Spatchcocking

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I haven’t spatchcocked a chicken in almost 3 years. I know this because I discovered an old post on one from early in my blogging career. It was deleted because, like so many others, the photography was dreadful in those “early” days. But there’s also another reason.

Before, when I made a spatchcock chicken, I used a wonderful pan called a mattone. It was a flat-bottomed shallow clay pan with a glazed interio and a heavy flat lid. It was perfect for a small spatchcock chicken or poussin.

Sadly, though, the bottom cracked, and I can’t find a mattone anywhere online.

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But I found a really heavy press with a handle that I thought would solve the problem.

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Even after removing the chicken’s backbone, which is the whole point of a spatchcocked chicken, it can pop up instead of staying flat. This defeats the whole concept of cooking a uniformly thick chicken. It needs to lay flat – on its own or with weight on top.

So I set out to try out my new gadget. To spatchcock a chicken, get a good, whole chicken. Then to remove the backbone, use really good poultry shears. You first have to figure out what side of the chicken is the back, because I made that mistake once. The best hint is the little tail sticking out!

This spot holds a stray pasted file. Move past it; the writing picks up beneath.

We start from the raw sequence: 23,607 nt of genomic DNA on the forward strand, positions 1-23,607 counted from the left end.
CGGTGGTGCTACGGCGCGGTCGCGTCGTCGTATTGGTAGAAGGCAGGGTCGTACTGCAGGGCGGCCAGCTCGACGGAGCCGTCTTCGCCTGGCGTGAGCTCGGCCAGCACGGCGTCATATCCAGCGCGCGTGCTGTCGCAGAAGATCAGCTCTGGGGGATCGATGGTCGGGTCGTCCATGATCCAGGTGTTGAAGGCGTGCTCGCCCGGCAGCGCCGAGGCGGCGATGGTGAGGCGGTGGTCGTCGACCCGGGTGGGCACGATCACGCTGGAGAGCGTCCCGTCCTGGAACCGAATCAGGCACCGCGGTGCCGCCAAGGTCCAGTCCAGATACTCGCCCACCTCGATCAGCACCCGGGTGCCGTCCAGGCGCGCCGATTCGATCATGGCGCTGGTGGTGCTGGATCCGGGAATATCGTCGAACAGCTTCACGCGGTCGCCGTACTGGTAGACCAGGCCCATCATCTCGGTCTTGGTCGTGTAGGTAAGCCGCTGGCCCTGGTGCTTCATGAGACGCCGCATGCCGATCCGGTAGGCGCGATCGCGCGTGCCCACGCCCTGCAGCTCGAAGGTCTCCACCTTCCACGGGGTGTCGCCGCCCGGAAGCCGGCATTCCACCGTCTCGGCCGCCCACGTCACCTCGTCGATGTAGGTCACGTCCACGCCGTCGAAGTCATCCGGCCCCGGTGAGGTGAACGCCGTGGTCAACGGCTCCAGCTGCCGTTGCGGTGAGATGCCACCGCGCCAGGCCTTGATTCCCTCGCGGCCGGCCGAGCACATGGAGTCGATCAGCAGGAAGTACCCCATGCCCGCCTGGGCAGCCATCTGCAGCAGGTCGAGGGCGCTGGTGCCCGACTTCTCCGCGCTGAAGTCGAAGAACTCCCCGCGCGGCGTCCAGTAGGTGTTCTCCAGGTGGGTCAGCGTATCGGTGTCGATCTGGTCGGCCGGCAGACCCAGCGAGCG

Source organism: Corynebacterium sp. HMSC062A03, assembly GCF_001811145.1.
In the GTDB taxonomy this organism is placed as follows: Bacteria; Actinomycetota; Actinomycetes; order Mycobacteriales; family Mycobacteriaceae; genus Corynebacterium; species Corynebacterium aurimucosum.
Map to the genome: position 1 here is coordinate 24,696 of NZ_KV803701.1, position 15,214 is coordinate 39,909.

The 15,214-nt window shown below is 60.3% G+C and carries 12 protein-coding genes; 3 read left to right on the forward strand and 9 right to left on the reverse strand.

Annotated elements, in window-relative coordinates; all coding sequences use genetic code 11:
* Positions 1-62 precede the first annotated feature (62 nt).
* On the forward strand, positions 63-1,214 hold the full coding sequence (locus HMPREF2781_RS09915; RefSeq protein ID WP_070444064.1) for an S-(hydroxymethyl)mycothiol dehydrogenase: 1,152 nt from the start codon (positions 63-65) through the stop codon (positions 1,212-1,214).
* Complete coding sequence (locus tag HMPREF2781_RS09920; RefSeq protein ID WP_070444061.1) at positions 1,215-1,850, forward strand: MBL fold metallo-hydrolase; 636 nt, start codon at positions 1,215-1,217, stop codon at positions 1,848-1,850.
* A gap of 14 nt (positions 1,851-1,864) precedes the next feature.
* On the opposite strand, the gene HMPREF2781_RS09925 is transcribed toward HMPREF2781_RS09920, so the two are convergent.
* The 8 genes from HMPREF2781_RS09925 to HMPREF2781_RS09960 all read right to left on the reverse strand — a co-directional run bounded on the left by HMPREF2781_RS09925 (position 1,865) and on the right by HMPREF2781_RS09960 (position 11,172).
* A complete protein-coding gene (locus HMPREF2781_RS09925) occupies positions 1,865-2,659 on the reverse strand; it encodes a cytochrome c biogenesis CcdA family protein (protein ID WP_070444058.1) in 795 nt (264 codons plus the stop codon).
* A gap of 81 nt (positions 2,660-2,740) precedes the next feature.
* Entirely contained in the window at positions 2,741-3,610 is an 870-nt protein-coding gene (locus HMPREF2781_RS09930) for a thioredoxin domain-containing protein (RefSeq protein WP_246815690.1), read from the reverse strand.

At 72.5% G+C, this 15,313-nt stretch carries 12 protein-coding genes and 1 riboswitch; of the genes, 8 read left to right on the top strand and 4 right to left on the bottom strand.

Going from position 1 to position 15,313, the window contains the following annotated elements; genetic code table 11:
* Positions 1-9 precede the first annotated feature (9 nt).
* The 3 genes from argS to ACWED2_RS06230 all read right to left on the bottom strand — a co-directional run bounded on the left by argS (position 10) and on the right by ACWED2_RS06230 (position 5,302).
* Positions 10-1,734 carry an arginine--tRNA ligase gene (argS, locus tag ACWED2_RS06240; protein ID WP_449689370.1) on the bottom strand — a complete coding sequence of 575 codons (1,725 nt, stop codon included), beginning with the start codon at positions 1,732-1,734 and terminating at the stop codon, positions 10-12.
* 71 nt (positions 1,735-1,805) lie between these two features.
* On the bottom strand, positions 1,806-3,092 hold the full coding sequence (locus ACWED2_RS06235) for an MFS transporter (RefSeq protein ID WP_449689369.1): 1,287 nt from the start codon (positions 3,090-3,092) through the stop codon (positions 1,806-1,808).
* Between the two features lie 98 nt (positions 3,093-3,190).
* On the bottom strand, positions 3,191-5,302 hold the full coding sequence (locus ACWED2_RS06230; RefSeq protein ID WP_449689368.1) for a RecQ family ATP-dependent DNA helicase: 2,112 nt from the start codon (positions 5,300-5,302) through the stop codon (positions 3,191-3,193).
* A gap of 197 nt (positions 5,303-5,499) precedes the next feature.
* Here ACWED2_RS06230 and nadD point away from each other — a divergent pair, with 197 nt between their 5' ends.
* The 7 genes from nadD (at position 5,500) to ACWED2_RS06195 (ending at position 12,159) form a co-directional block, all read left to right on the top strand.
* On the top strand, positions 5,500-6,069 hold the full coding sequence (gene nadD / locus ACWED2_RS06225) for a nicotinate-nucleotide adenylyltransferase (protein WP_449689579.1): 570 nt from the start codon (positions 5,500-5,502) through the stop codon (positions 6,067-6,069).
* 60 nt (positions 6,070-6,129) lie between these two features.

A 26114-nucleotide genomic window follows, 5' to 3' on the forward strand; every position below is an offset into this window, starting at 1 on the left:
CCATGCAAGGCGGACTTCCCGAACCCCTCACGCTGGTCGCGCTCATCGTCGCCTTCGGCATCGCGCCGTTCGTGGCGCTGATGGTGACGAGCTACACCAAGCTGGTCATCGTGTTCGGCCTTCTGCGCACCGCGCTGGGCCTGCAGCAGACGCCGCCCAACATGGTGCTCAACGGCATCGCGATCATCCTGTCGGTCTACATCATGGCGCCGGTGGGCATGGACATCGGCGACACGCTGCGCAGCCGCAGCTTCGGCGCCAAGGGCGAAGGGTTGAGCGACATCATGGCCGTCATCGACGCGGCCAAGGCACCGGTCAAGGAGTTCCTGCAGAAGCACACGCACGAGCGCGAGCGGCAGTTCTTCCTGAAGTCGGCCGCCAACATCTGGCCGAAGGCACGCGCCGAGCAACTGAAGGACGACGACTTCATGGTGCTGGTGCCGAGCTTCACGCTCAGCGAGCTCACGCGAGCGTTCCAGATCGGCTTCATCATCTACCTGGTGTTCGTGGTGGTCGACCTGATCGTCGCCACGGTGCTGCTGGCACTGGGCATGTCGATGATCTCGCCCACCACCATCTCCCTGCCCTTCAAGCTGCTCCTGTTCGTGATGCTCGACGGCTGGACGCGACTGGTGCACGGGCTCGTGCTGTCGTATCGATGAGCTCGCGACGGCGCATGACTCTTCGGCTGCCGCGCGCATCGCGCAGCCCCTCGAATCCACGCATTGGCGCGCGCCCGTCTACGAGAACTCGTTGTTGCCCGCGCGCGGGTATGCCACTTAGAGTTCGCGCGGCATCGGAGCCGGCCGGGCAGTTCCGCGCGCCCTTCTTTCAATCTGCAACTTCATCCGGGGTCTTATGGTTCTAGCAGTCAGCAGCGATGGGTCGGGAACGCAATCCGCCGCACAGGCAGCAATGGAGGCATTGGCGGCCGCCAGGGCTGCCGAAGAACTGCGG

Cut up one side of the tail along the backbone, then do the other side.

Turn the chicken over and flatten it with your hands. You’ll hear a little crunch.

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There are many different ways to cook a spatchcock chicken, like outside on the grill, on the stove, or in the oven. Outside was out for me, with a heat index of 105 degrees. So I decided to do the browning on the stove, and finish the cooking in the oven at 350 degrees. 325 degrees would also work.

I first seasoned the chicken well, after patting the top and bottom dry with paper towels. I decided on duck fat, and melted some in my large flat griddle, and added some freshly cut thyme and rosemary.

I turned the heat to the highest setting and when the duck fat was hot I added the spatchcock chicken. Then I used my lid. Ingenious!
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After about 4-5 minutes, I turned the chicken over, replaced the lid, and browned the other side.

Then I put the griddle in the oven, and used a probe. I removed the chicken from the griddle after 155 degrees was reached, according to the probe and placed it to cool on a cutting board. See? Nice and flat!
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Using a large knife or cleaver, cut the chicken into pieces and serve.

You can see that the chicken is juicy, but also nicely browned.

I served it with a rosé, and it was a perfect combination. Although, I’ll probably not purchase this rosé again. It was a bit too sweet.
chick

note: I really love my oval Le Creuset skillet, found here on the Williams-Sonoma website. Sometimes you just need oval, and not round!